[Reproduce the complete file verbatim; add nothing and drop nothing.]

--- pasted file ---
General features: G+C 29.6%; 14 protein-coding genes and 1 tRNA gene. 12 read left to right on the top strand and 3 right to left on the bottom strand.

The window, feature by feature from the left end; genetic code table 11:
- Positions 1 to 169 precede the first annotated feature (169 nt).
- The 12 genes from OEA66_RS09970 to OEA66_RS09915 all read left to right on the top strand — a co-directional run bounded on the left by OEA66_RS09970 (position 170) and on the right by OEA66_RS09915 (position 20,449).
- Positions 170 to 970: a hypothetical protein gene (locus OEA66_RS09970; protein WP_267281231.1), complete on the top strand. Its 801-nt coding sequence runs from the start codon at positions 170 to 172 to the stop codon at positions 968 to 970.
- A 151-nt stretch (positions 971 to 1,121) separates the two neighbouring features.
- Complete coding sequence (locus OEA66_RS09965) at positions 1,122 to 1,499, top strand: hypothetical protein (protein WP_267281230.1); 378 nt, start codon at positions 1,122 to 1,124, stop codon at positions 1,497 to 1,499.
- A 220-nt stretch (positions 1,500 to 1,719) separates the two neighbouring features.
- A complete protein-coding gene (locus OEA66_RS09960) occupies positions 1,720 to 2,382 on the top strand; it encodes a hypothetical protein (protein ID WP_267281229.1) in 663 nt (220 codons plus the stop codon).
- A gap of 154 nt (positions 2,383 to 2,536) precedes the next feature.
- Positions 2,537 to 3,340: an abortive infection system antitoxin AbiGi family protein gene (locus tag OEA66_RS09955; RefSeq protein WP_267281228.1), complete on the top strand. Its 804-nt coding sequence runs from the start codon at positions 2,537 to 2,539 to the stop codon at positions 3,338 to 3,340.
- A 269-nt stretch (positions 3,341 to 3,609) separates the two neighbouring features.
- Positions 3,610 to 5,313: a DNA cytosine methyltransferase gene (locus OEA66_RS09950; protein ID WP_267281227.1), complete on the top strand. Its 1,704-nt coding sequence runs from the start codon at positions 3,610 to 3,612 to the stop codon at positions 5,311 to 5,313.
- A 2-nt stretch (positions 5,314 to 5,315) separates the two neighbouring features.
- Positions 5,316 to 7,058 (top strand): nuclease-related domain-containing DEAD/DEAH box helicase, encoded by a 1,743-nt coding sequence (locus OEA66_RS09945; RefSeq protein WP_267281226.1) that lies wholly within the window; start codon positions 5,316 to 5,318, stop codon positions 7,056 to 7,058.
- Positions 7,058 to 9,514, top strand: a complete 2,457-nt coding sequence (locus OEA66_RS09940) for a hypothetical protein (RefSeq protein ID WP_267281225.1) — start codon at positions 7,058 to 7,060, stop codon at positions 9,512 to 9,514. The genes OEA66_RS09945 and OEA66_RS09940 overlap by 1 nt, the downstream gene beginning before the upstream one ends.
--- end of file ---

General features: G+C 29.6%; 14 protein-coding genes and 1 tRNA gene. 12 read left to right on the top strand and 3 right to left on the bottom strand.

The window, feature by feature from the left end; genetic code table 11:
- Positions 1 to 169 precede the first annotated feature (169 nt).
- The 12 genes from OEA66_RS09970 to OEA66_RS09915 all read left to right on the top strand — a co-directional run bounded on the left by OEA66_RS09970 (position 170) and on the right by OEA66_RS09915 (position 20,449).
- Positions 170 to 970: a hypothetical protein gene (locus OEA66_RS09970; protein WP_267281231.1), complete on the top strand. Its 801-nt coding sequence runs from the start codon at positions 170 to 172 to the stop codon at positions 968 to 970.
- A 151-nt stretch (positions 971 to 1,121) separates the two neighbouring features.
- Complete coding sequence (locus OEA66_RS09965) at positions 1,122 to 1,499, top strand: hypothetical protein (protein WP_267281230.1); 378 nt, start codon at positions 1,122 to 1,124, stop codon at positions 1,497 to 1,499.
- A 220-nt stretch (positions 1,500 to 1,719) separates the two neighbouring features.
- A complete protein-coding gene (locus OEA66_RS09960) occupies positions 1,720 to 2,382 on the top strand; it encodes a hypothetical protein (protein ID WP_267281229.1) in 663 nt (220 codons plus the stop codon).
- A gap of 154 nt (positions 2,383 to 2,536) precedes the next feature.
- Positions 2,537 to 3,340: an abortive infection system antitoxin AbiGi family protein gene (locus tag OEA66_RS09955; RefSeq protein WP_267281228.1), complete on the top strand. Its 804-nt coding sequence runs from the start codon at positions 2,537 to 2,539 to the stop codon at positions 3,338 to 3,340.
- A 269-nt stretch (positions 3,341 to 3,609) separates the two neighbouring features.
- Positions 3,610 to 5,313: a DNA cytosine methyltransferase gene (locus OEA66_RS09950; protein ID WP_267281227.1), complete on the top strand. Its 1,704-nt coding sequence runs from the start codon at positions 3,610 to 3,612 to the stop codon at positions 5,311 to 5,313.
- A 2-nt stretch (positions 5,314 to 5,315) separates the two neighbouring features.
- Positions 5,316 to 7,058 (top strand): nuclease-related domain-containing DEAD/DEAH box helicase, encoded by a 1,743-nt coding sequence (locus OEA66_RS09945; RefSeq protein WP_267281226.1) that lies wholly within the window; start codon positions 5,316 to 5,318, stop codon positions 7,056 to 7,058.
- Positions 7,058 to 9,514, top strand: a complete 2,457-nt coding sequence (locus OEA66_RS09940) for a hypothetical protein (RefSeq protein ID WP_267281225.1) — start codon at positions 7,058 to 7,060, stop codon at positions 9,512 to 9,514. The genes OEA66_RS09945 and OEA66_RS09940 overlap by 1 nt, the downstream gene beginning before the upstream one ends.